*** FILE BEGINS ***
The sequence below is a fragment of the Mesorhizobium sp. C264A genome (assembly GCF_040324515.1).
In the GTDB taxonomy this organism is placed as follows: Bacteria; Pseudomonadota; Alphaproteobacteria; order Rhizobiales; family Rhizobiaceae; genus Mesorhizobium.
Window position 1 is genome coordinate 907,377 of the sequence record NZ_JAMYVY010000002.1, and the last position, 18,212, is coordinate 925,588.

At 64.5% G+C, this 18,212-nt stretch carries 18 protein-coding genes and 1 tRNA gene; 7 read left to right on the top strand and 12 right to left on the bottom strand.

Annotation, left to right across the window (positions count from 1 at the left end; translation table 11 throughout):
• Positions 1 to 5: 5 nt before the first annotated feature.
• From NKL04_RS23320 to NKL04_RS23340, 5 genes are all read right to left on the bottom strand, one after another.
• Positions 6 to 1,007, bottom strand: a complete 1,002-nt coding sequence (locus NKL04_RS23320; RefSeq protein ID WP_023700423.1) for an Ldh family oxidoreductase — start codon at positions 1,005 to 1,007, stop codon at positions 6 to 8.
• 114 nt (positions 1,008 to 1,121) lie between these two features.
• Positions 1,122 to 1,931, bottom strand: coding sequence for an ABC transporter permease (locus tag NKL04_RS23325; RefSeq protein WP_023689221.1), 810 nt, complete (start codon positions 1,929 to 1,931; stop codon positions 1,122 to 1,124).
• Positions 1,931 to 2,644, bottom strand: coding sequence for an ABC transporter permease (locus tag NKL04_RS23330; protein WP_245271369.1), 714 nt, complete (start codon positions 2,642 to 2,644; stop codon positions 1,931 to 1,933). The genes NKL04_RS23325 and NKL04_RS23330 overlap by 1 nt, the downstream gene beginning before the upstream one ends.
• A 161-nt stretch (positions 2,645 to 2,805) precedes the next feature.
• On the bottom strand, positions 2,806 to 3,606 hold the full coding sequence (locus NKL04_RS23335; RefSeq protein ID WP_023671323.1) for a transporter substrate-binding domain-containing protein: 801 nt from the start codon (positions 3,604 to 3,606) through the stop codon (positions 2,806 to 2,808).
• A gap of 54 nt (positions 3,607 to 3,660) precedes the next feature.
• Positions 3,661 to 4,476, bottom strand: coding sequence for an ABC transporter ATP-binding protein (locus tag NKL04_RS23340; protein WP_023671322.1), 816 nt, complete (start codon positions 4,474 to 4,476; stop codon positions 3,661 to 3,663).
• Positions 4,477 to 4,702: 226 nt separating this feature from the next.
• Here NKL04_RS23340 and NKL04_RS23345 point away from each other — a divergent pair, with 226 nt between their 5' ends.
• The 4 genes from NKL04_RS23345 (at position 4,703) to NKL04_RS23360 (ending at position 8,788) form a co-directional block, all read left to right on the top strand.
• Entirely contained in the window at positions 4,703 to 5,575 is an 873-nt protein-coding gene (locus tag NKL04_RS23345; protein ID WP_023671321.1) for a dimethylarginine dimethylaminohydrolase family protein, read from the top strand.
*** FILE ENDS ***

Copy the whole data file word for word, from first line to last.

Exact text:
The sequence below is a fragment of the Mesorhizobium sp. C264A genome (assembly GCF_040324515.1).
In the GTDB taxonomy this organism is placed as follows: Bacteria; Pseudomonadota; Alphaproteobacteria; order Rhizobiales; family Rhizobiaceae; genus Mesorhizobium.
Window position 1 is genome coordinate 907,377 of the sequence record NZ_JAMYVY010000002.1, and the last position, 18,212, is coordinate 925,588.

At 64.5% G+C, this 18,212-nt stretch carries 18 protein-coding genes and 1 tRNA gene; 7 read left to right on the top strand and 12 right to left on the bottom strand.

Annotation, left to right across the window (positions count from 1 at the left end; translation table 11 throughout):
• Positions 1 to 5: 5 nt before the first annotated feature.
• From NKL04_RS23320 to NKL04_RS23340, 5 genes are all read right to left on the bottom strand, one after another.
• Positions 6 to 1,007, bottom strand: a complete 1,002-nt coding sequence (locus NKL04_RS23320; RefSeq protein ID WP_023700423.1) for an Ldh family oxidoreductase — start codon at positions 1,005 to 1,007, stop codon at positions 6 to 8.
• 114 nt (positions 1,008 to 1,121) lie between these two features.
• Positions 1,122 to 1,931, bottom strand: coding sequence for an ABC transporter permease (locus tag NKL04_RS23325; RefSeq protein WP_023689221.1), 810 nt, complete (start codon positions 1,929 to 1,931; stop codon positions 1,122 to 1,124).
• Positions 1,931 to 2,644, bottom strand: coding sequence for an ABC transporter permease (locus tag NKL04_RS23330; protein WP_245271369.1), 714 nt, complete (start codon positions 2,642 to 2,644; stop codon positions 1,931 to 1,933). The genes NKL04_RS23325 and NKL04_RS23330 overlap by 1 nt, the downstream gene beginning before the upstream one ends.
• A 161-nt stretch (positions 2,645 to 2,805) precedes the next feature.
• On the bottom strand, positions 2,806 to 3,606 hold the full coding sequence (locus NKL04_RS23335; RefSeq protein ID WP_023671323.1) for a transporter substrate-binding domain-containing protein: 801 nt from the start codon (positions 3,604 to 3,606) through the stop codon (positions 2,806 to 2,808).
• A gap of 54 nt (positions 3,607 to 3,660) precedes the next feature.
• Positions 3,661 to 4,476, bottom strand: coding sequence for an ABC transporter ATP-binding protein (locus tag NKL04_RS23340; protein WP_023671322.1), 816 nt, complete (start codon positions 4,474 to 4,476; stop codon positions 3,661 to 3,663).
• Positions 4,477 to 4,702: 226 nt separating this feature from the next.
• Here NKL04_RS23340 and NKL04_RS23345 point away from each other — a divergent pair, with 226 nt between their 5' ends.
• The 4 genes from NKL04_RS23345 (at position 4,703) to NKL04_RS23360 (ending at position 8,788) form a co-directional block, all read left to right on the top strand.
• Entirely contained in the window at positions 4,703 to 5,575 is an 873-nt protein-coding gene (locus tag NKL04_RS23345; protein ID WP_023671321.1) for a dimethylarginine dimethylaminohydrolase family protein, read from the top strand.